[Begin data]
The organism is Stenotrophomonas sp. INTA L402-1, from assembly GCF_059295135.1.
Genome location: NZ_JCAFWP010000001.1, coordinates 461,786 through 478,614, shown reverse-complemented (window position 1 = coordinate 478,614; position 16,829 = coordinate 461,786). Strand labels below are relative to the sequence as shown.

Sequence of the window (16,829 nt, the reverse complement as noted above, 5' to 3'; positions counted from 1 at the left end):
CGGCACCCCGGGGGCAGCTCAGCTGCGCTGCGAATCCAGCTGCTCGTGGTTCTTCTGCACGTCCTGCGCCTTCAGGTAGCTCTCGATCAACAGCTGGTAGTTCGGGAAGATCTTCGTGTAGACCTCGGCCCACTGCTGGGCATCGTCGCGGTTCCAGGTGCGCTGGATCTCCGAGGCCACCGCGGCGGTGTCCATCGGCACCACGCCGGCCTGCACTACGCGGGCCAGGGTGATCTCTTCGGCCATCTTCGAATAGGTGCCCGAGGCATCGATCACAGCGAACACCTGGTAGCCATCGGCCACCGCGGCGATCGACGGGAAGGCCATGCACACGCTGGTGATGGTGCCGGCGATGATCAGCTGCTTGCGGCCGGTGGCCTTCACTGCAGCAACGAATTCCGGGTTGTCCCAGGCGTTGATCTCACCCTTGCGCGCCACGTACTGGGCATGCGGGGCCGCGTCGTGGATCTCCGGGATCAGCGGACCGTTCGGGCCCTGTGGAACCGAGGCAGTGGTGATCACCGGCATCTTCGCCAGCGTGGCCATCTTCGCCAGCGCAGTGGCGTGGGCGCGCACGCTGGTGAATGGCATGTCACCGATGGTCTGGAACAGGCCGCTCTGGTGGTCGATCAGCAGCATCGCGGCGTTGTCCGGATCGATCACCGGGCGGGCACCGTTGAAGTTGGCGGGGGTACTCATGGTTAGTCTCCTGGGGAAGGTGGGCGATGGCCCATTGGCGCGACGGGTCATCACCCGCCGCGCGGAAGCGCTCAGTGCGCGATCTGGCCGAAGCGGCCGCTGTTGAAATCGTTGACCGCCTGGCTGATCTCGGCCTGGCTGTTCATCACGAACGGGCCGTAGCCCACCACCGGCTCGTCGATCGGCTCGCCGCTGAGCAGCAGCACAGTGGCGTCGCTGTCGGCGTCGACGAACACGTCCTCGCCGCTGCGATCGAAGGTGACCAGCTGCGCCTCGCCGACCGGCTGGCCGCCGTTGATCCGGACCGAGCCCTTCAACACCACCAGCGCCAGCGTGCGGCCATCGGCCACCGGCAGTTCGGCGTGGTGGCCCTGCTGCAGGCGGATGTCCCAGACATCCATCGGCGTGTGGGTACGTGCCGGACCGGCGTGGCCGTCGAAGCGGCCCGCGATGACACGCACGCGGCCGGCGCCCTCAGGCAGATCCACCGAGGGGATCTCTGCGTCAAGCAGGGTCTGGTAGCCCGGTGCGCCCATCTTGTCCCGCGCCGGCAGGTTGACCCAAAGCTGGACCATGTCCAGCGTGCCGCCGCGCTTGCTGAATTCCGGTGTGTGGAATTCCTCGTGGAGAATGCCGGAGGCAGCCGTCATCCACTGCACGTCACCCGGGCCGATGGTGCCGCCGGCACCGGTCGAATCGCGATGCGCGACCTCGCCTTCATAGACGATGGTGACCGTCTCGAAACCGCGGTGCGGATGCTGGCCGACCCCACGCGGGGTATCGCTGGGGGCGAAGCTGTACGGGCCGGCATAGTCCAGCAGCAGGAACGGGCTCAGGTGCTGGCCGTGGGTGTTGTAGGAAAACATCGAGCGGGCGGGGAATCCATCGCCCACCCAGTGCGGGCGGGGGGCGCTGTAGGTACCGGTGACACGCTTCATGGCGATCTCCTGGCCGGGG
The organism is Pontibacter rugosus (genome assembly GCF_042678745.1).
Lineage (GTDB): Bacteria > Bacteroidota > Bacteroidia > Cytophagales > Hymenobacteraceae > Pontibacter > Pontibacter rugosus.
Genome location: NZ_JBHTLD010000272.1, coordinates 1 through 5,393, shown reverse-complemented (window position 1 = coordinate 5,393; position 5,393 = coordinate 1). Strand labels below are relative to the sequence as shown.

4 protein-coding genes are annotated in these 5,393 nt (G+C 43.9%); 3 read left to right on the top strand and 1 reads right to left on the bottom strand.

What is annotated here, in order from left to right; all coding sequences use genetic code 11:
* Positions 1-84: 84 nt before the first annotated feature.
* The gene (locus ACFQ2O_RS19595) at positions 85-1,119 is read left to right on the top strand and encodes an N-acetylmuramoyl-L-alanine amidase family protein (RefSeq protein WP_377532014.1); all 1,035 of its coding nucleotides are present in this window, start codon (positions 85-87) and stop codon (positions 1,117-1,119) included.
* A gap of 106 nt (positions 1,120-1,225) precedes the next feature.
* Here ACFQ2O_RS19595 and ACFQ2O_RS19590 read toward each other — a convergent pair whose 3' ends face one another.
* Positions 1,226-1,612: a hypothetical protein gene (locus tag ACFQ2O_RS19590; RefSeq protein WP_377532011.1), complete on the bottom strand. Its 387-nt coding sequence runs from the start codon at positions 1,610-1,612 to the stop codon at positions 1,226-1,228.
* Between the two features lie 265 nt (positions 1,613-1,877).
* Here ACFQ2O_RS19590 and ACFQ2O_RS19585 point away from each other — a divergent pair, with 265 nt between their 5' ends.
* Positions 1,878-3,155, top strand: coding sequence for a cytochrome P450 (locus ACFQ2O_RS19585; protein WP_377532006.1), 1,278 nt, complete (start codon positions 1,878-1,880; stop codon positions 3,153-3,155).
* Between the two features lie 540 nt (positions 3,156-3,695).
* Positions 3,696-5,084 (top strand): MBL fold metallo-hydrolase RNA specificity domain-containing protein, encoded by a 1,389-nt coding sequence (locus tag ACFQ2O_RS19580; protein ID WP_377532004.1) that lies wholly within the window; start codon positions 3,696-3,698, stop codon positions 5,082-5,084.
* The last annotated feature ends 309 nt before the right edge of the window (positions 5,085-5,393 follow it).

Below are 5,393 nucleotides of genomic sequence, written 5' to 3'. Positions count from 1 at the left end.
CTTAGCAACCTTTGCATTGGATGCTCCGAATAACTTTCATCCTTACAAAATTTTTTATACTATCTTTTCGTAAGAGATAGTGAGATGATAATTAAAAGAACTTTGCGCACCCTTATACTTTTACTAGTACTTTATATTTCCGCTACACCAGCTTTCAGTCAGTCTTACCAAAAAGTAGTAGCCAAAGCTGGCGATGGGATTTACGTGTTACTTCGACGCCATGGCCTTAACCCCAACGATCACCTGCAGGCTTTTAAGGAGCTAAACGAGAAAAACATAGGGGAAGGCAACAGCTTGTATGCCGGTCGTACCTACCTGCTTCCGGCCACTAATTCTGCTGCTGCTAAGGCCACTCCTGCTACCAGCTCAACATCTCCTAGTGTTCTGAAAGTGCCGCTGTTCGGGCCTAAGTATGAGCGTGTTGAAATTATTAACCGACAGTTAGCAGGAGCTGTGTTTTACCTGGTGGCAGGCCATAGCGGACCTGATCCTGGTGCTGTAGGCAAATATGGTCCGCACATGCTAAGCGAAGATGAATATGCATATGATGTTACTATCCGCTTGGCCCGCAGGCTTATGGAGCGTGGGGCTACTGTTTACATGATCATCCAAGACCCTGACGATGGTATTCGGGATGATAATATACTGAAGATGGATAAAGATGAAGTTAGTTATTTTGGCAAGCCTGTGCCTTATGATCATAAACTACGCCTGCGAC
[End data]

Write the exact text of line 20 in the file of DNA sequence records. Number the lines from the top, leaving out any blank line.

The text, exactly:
* The last annotated feature ends 309 nt before the right edge of the window (positions 5,085-5,393 follow it).